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NSF awards $1 million for decoding massive brain datasets

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Holly Korschun

The Emory, Georgia Tech research team, includes (L-R):

Chethan Pandarinath, principal investigator
Reza Kesthkaran (postdoc in biomedical engineering)
Lahiru Wimalasena (graduate student in biomedical engineering)
Feng Zhu (graduate student in neurosciences)

With support from the National Science Foundation (NSF), scientists at Emory and Georgia Tech, Northwestern and the University of Chicago will use advanced “machine learning” techniques to decode the complex languages of the nervous system.

The NSF has awarded a team of researchers $1 million over three years to understand how networks of neurons work together to perceive the world and to generate the control signals needed to produce coordinated movement. Their project is titled "Discovering dynamics in massive-scale neural datasets using machine learning."

The team includes Chethan Pandarinath, PhD, in the Wallace H. Coulter Department of Biomedical Engineering at Georgia Tech and Emory University; Lee Miller, PhD at Northwestern; and Matthew Kaufman, PhD at the University of Chicago.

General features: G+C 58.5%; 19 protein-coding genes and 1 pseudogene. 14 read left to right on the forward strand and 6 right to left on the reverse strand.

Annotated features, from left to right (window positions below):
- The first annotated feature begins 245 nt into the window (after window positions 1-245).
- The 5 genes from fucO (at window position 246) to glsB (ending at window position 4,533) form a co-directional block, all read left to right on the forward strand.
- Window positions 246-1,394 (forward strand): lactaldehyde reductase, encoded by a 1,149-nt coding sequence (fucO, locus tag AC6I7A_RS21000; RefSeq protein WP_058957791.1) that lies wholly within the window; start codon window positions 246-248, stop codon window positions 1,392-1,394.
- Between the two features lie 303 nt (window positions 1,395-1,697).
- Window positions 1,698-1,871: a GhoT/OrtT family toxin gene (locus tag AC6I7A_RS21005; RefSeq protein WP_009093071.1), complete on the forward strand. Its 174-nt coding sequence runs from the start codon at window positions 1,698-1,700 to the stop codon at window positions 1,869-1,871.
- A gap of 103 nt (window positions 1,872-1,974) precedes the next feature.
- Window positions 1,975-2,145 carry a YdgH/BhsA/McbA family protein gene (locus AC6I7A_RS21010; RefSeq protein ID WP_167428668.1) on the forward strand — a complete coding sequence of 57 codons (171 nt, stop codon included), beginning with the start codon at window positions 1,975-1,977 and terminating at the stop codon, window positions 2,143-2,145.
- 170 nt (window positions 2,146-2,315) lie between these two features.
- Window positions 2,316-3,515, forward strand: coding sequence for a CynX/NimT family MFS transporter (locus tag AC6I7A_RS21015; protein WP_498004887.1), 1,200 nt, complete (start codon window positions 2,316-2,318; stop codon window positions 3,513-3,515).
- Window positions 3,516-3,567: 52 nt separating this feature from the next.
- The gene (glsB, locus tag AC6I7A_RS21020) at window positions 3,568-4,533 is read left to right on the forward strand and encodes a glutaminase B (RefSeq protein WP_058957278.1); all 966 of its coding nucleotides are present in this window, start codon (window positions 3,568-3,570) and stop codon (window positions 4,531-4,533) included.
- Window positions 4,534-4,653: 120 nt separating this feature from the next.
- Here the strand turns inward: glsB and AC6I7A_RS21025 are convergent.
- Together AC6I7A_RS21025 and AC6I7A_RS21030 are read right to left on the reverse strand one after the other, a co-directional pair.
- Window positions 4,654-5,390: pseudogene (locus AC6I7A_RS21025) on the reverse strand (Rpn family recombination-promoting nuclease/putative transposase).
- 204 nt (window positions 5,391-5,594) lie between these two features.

Conventional neuroscientific experiments monitor the activity of just a small fraction of the neurons in any given brain area, and for just a few hours. Here the scientists anticipate being able to create massive datasets using new brain-interfacing technologies. In one set of studies, they aim to monitor much larger numbers of neurons -- up to 10,000 neurons at a time -- using two-photon imaging techniques. In another, the team will monitor for much longer time periods -- over the course of many weeks to months -- as animals go about normal, natural behaviors.

However, collecting the data is just half the challenge. Being able to analyze and interpret such massive datasets requires innovative new algorithms, which build on "deep learning"-based techniques recently developed in Pandarinath's Systems Neural Engineering Lab. Analyzing the data will guide engineers in developing technologies that could help paralyzed people move their limbs, or improve the treatment of people with Parkinson’s and other diseases via deep brain stimulation, Pandarinath says.

“We anticipate that this project will provide windows into the brain's control of motor behavior that have never before been possible,” he says. “The framework developed here can be extended from motor behaviors to higher level problems of error processing, decision making, and learning.”

The award is one of 18 NSF-supported grants announced this week, which are part of the federal government’s Brain Research through Advancing Innovative Neurotechnologies (BRAIN) initiative.

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